Dream of a Common Language is not just a work of poetry by Adrienne Rich. It might be the overriding dream — or nightmare — of the EU-US Dialogue best practices forum and its stakeholders. The EU-US Dialogue, last visited a year ago, is an insurance regulatory project to manage the European Union and the United States insurance regulatory regimes international coordination.
During the National Association of Insurance Commissioners (NAIC) meeting here on a rainy December Saturday morning in Washington, panelists focused on ongoing topics such as confidentiality, and the all-important nexus of insurance company oversight, the supervisory colleges.
Regulators from both sides of the Atlantic appeared to still be grappling with what counts as a common language, although there has been some progress, according to Gabriel Bernardino, chairman of the European Insurance and Occupation Pensions Authority (EIOPA), a regulator.
“We have started to look at a common definition of risk. We have an agreement on how to proceed on this,” Bernardino said.
George Brady, deputy secretary of the International Association of Insurance Supervisors (IAIS) said that, although he had previously been with the NAIC, he is struggling to understand some of its resistance to a common language on international standards.
This could refer to everything from the proposed IAIS capital standards under the ComFrame project for international active insurance groups — not to mention the increased loss absorbency and looming backstop capital requirements for global systemically important insurers (G-SIIs) requirements — to Europe’s Solvency 2, whose unified guidelines are to apply to European insurers and reinsurers beginning January 2016. Higher loss absorbency capital requirements for G-SIIs will be developed by the end of 2015 and are to be implemented by January 2019.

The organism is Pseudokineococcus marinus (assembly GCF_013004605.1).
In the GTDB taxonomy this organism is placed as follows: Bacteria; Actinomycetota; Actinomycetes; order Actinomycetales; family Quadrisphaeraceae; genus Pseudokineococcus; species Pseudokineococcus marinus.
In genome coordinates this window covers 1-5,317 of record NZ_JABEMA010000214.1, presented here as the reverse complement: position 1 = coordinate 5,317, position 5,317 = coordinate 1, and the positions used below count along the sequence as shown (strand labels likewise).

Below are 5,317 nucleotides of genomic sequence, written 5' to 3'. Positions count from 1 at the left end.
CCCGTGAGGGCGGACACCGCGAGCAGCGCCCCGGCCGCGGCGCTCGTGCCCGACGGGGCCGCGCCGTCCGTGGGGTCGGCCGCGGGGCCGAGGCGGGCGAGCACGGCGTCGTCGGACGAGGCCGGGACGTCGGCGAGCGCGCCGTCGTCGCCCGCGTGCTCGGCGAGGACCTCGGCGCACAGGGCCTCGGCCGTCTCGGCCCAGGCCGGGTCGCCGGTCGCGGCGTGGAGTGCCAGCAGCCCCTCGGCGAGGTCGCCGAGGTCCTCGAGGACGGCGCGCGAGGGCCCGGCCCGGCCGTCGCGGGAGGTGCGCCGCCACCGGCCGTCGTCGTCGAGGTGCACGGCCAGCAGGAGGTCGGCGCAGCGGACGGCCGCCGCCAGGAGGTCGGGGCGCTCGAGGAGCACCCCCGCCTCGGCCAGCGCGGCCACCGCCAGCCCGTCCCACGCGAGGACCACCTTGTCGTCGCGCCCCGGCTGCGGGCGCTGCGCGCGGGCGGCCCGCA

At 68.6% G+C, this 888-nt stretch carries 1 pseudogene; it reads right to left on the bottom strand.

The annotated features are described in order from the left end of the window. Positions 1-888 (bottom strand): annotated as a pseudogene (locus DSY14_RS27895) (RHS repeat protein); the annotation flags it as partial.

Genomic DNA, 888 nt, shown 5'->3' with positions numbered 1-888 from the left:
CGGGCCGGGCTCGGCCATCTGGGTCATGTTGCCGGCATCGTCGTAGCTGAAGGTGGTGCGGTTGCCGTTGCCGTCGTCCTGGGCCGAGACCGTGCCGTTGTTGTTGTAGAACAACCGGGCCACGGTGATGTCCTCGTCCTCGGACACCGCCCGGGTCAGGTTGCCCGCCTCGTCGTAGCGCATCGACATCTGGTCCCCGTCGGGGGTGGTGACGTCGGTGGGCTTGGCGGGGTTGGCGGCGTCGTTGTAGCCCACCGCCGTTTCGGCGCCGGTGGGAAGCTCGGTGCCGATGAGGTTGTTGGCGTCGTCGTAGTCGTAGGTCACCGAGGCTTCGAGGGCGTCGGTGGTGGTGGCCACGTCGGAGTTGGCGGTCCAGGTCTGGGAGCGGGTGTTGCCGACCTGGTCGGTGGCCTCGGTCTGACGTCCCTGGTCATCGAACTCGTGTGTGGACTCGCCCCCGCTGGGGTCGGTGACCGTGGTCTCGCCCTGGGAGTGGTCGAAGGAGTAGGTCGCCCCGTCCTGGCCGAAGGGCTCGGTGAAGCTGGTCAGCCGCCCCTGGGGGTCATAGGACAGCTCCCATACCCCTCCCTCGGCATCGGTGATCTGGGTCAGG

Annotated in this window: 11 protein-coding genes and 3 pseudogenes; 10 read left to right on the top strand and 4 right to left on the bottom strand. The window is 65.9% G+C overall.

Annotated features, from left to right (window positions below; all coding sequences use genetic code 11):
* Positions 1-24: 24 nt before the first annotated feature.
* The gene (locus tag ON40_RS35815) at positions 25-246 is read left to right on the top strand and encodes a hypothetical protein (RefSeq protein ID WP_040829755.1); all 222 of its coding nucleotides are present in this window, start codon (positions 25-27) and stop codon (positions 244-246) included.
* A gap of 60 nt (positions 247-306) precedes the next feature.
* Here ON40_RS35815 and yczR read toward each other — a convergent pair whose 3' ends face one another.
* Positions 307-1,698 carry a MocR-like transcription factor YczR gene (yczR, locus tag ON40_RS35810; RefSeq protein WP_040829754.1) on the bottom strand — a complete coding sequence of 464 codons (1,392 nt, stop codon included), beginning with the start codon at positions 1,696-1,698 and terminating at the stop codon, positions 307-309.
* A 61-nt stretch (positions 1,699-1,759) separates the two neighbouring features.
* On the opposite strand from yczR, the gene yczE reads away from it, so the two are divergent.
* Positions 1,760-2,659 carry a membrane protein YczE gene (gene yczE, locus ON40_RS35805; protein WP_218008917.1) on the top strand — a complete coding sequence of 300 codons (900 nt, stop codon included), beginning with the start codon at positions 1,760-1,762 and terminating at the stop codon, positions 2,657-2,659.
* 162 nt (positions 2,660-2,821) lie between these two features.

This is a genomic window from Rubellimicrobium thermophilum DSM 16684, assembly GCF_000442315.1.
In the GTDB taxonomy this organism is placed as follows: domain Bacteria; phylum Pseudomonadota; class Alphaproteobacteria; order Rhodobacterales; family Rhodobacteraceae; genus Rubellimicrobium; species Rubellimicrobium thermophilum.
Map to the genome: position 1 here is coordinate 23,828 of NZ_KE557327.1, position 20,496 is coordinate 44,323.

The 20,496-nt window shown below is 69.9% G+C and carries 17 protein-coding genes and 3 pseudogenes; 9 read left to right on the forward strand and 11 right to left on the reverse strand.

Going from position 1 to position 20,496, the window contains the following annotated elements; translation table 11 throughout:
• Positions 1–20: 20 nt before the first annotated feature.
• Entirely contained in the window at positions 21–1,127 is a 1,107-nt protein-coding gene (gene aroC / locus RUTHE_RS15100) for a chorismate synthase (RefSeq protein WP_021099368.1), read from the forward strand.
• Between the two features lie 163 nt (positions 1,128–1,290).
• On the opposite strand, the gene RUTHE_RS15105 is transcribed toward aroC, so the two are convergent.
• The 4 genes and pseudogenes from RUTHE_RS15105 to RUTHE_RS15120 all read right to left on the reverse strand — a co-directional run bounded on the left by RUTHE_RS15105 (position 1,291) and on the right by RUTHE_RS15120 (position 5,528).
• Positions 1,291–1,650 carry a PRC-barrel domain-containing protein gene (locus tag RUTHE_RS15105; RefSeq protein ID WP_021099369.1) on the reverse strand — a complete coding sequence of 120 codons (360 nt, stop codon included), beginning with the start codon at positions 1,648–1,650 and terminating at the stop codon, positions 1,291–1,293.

Steve Johnson, the Pennsylvania Insurance Department financial regulator, pointed to the triumvirate of governance, risk management and capital management. “THAT is what we are focused on; that is the Common Language … I don’t need ComFrame to tell me that,” Johnson said.
“It has been very effective — and it’s worked,” Johnson said.
Bernardino, discussing supervisory colleges where the lead state or country regulator meets with regulators from other jurisdictions where the company does business to look at the whole enterprise, said he wants the language to be clear. “We do not want even more languages to discuss,” he said
He also said that Solvency 2 raises the bar in terms of risk-based supervision.
NAIC CEO Sen. Ben Nelson said that it always worries him when someone alludes to a silver bullet to describe what “we are looking for.”
“If there are best practices,” Nelson said, “then logically there are worst practices.”
He mentioned the many components of the international insurance regulatory scene, from the Financial Stability Board (FSB) to the IAIS to ComFrame. “It is a recipe of ingredients,” he said, “[but] what will all this mixture produce?”
Like many, Nelson said he is not sure yet, but wants to keep the dialogue going in the appropriate direction.